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OU Medicine to develop novel testing platforms for COVID-19 while waiting to receive test kits

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The OU Medicine laboratory is ready to do COVID-19 testing as soon as it can get test kits, according to an OU Medicine video sent out March 23. 

OU Health Sciences Center Vice President of Research James Tomasek said in the video the OU Medicine lab has requested three different kinds of COVID-19 test kits, which are created by vendors. 

“The problem is the vendors are not geared up to produce the numbers we need across the nation,” Tomasek said. “Right now, those kits are going to places that have the highest COVID-19 infection rates, so we are in the queue to get the kits.” 

Tomasek said the OU Medicine lab is certified by the Clinical Laboratory Improvement Amendments, which means it’s certified to do various kinds of clinical testing, including COVID-19 testing. OU Medicine employees are unsure when the kits will arrive, Tomasek said, but the laboratory will be able to do approximately 1,600 tests per day once all three kit types arrive. 

“Besides just being dependent on getting these kits, we are working on other platforms, so we can have other ways in which to do testing,” Tomasek said. “The laboratory itself has ordered some other machines, so that they can do other types of platforms for testing.” 

The OU Medicine labs are waiting for the machines needed for these platforms, as they are in high demand as well, Tomasek said. 

“That (wait time) is part of the reason why we’re trying to develop our own unique platforms, so we can try to use components that not everybody else is using, so we hopefully won’t hit that bottleneck,” Tomasek said. 

He said researchers at the OU Health Sciences Center are collaborating with the Oklahoma Medical Research Foundation on two novel platforms — one should be ready within two to three weeks and will be able to run about 400 tests a day. He said the other platform would also probably take about two to three weeks to develop, and once ready, could do about 300 to 3,000 tests per day.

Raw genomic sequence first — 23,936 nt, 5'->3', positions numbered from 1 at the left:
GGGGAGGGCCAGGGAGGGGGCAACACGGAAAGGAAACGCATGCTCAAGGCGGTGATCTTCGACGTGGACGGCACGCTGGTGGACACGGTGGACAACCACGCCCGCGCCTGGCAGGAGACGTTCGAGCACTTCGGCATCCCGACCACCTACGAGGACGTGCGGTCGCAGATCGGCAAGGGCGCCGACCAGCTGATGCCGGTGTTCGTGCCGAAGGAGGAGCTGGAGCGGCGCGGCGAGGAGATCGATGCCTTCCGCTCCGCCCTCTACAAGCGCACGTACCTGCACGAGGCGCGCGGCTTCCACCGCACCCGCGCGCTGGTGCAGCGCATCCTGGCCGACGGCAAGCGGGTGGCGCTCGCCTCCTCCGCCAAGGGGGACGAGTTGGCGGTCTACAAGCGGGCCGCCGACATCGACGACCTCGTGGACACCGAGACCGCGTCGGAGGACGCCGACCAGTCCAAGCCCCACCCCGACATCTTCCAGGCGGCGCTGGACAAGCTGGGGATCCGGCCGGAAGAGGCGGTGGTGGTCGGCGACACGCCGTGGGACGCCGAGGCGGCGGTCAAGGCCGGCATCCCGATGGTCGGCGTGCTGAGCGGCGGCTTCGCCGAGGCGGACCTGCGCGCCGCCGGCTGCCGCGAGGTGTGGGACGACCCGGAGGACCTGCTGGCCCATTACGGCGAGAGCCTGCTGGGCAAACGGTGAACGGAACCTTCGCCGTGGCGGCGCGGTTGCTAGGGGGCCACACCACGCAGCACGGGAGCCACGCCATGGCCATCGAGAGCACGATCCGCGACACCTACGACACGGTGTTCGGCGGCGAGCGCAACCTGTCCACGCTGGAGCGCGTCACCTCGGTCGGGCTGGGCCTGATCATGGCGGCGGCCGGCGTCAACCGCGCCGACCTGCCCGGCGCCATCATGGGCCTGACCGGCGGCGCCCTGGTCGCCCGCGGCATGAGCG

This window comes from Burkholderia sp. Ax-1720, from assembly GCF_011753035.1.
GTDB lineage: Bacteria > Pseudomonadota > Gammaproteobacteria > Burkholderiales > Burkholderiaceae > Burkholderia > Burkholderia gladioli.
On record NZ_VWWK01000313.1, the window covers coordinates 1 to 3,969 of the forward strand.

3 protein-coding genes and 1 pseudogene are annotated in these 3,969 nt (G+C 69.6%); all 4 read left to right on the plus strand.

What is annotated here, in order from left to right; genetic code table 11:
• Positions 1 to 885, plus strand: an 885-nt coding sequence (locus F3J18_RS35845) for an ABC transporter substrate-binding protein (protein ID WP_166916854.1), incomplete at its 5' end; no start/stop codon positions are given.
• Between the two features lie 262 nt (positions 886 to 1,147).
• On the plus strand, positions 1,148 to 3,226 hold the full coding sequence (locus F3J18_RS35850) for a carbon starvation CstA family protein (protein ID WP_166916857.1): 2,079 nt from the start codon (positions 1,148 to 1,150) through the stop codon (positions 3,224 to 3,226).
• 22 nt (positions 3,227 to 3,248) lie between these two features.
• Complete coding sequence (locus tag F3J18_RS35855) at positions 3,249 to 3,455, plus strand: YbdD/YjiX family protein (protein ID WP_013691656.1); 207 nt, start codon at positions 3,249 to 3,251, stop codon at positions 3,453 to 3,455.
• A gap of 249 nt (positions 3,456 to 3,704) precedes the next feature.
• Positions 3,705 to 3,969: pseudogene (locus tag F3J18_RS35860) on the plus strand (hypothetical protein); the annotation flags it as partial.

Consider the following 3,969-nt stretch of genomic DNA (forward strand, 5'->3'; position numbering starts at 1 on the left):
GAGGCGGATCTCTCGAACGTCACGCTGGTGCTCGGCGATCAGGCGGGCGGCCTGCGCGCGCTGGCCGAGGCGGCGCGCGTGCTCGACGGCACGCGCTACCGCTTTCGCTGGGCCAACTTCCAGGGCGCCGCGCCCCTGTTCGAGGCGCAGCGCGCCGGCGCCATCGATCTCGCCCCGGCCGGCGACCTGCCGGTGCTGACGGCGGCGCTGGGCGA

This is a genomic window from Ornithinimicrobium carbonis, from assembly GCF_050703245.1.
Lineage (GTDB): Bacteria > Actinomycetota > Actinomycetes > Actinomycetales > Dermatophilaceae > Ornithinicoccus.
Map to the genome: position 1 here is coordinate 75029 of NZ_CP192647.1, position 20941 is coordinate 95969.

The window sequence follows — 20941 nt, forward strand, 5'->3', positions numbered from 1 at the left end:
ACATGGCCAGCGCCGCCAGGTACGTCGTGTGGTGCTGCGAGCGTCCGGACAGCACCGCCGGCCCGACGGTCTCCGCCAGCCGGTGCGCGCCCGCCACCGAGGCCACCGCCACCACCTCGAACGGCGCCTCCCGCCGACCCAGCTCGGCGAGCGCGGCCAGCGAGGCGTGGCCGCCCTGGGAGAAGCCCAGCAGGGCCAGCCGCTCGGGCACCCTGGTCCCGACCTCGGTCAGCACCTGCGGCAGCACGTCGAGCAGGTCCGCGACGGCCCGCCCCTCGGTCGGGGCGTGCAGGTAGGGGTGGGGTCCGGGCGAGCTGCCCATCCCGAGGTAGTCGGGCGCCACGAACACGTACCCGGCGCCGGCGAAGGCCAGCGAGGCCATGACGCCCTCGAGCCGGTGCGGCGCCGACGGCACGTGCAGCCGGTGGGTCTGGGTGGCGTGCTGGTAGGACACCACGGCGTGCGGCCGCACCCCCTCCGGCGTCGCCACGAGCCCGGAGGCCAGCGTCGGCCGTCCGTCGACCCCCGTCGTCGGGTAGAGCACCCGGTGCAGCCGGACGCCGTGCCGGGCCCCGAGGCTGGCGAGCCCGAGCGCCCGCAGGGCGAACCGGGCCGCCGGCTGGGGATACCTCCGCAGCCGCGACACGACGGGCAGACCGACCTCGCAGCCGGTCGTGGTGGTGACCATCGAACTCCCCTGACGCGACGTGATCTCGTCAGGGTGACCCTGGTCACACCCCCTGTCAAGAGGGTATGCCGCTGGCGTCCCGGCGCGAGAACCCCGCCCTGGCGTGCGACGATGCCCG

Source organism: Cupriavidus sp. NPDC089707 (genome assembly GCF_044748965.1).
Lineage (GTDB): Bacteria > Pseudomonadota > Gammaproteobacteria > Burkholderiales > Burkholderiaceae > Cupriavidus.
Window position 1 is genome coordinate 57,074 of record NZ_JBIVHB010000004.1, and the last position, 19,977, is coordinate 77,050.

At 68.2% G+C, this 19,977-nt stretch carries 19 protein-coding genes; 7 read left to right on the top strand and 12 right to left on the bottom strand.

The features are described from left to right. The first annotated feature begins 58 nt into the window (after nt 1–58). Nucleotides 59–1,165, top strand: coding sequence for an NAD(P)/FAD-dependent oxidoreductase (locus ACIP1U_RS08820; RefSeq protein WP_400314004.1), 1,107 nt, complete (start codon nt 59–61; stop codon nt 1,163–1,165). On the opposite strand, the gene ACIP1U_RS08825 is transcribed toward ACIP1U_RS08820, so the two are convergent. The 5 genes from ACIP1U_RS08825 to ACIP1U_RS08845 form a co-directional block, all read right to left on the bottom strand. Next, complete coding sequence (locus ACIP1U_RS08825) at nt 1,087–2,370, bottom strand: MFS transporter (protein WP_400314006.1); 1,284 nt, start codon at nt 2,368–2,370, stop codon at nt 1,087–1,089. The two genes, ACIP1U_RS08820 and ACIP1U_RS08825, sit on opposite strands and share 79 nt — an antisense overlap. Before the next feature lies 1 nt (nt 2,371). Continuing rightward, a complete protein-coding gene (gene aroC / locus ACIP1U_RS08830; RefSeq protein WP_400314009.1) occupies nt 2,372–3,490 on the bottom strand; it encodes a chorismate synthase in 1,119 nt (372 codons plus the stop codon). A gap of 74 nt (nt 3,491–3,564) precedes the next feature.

Tomasek said patients tested for coronavirus will get nasal and throat swabs, and these samples will be sent to the OU Medicine and Oklahoma Medical Research Foundation labs for assay testing, which analyzes the samples to determine the presence and amount of COVID-19. 

“Once we’ve got the platforms developed, we’ll move them into our CLIA-certified labs,” Tomasek said. “We’ll help provide equipment and technicians to run the assays so we can get them geared up as much as possible in the OU Medicine lab and the (Oklahoma Medical Research Foundation) CLIA-certified lab.” 

Tomasek said clinics around the state are doing testing, but those tests are being sent to various out-of-state labs or to the Oklahoma State Health Department labs. Right now, researchers at the OU Medical labs aren’t doing any assay testing, but Tomasek said he hopes those labs will start large-scale assay testing in the next few weeks.

He said the development of novel platforms for coronavirus testing would mean shorter wait times for test results. 

“We’d be able to turn it around much more quickly because we wouldn’t have to ship it off somewhere and then wait in the queue where a lot of people are using these testing labs,” Tomasek said. 

Within the next three weeks, Tomasek said the OU Medical labs should have at least one or two platforms ready and hopefully have some test kits available, too. He also said OU Medicine has two new projects to develop a COVID-19 vaccine, which include work with companies. 

Tomasek said everyone should practice social distancing and complying with the Centers for Disease Control’s hygiene recommendations. 

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